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Biker death: Inquiry finds holes in police theory

According to the report, CCTV footage for 2 am on that night shows only one biker being chased by the PCR van. The rest of the bikes appear scattered, the report said.

The magisterial inquiry into the death of 19-year-old Karan Pandey, who was shot dead allegedly by a police officer on the night of July 27-28 last year, has found clear contradictions in police’s version of events.

The report submitted to the Lt-Governor by the district magistrate last week stated that police’s claim that bikers had pelted stones at a PCR van, which reportedly prompted police to open fire, appears “improbable and doubtful”.

The report states that according to police’s version of events, the officer, Inspector Rajneesh Parmar, was reportedly trying to stop a group of bikers from performing stunts in Central Delhi, when the youth started to pelt stones at them. Police had claimed that Parmar was actually trying to deflate the tyre of the bike that Karan was riding pillion on, but accidentally hit the boy. Police had claimed that stone pelting had damaged the PCR van.

The report, however, states that CCTV footage of the incident show “no evidence” of stone pelting at the site, as alleged by PCR personnel on duty that night.

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Further, six witnesses who were present at the hospital, where Karan was taken, told the magistrate that the PCR van was not damaged when Karan was brought to the hospital.

According to the report, CCTV footage for 2 am on that night shows only one biker being chased by the PCR van. The rest of the bikes appear scattered, the report said.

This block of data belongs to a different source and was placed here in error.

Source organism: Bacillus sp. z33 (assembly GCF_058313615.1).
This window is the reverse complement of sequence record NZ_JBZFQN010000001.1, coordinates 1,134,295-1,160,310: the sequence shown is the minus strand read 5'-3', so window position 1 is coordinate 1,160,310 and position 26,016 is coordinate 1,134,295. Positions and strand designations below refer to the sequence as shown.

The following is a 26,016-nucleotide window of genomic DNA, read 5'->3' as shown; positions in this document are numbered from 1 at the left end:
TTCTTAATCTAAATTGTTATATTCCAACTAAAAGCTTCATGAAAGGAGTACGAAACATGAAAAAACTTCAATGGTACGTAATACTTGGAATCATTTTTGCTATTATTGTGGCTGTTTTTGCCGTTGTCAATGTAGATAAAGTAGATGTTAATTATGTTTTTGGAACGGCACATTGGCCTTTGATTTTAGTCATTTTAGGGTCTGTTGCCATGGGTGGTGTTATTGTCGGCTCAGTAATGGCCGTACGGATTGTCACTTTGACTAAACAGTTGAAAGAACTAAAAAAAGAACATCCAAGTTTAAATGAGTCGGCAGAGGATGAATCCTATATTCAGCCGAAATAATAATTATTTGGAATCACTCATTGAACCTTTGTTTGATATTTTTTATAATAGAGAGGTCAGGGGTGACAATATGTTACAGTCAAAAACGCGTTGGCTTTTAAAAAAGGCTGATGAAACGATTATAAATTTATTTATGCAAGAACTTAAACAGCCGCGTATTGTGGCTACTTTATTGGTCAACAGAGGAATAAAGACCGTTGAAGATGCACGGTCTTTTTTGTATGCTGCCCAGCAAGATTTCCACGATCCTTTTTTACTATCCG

“Even if the solitary biker had intended to throw something at PCR, there was no reason to open fire at the biker as it could not have been life-threatening,” the report states.

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The report also quotes CMO, Dr Kiren Negi at RML hospital, saying that no brick or stone dust was found on Karan’s body.
This contradicted police claims that Karan had tried to throw a stone at the police vehicle, which had prompted Parmar to fire.
Further, police had claimed that some personnel had sustained injuries during the incident. However, their medical report only found red friction marks on one of the constables, but clinically nothing else was found, the inquiry report states.

Speaking to Newsline, Karan’s mother Manju said, “It has been almost six months since my son passed away, and still no inquiry has been ordered against the inspector. I hope police will take these findings (magisterial inquiry) into consideration. We are going to meet the police chief on Friday.”

First published on: 24-01-2014 at 01:45 IST
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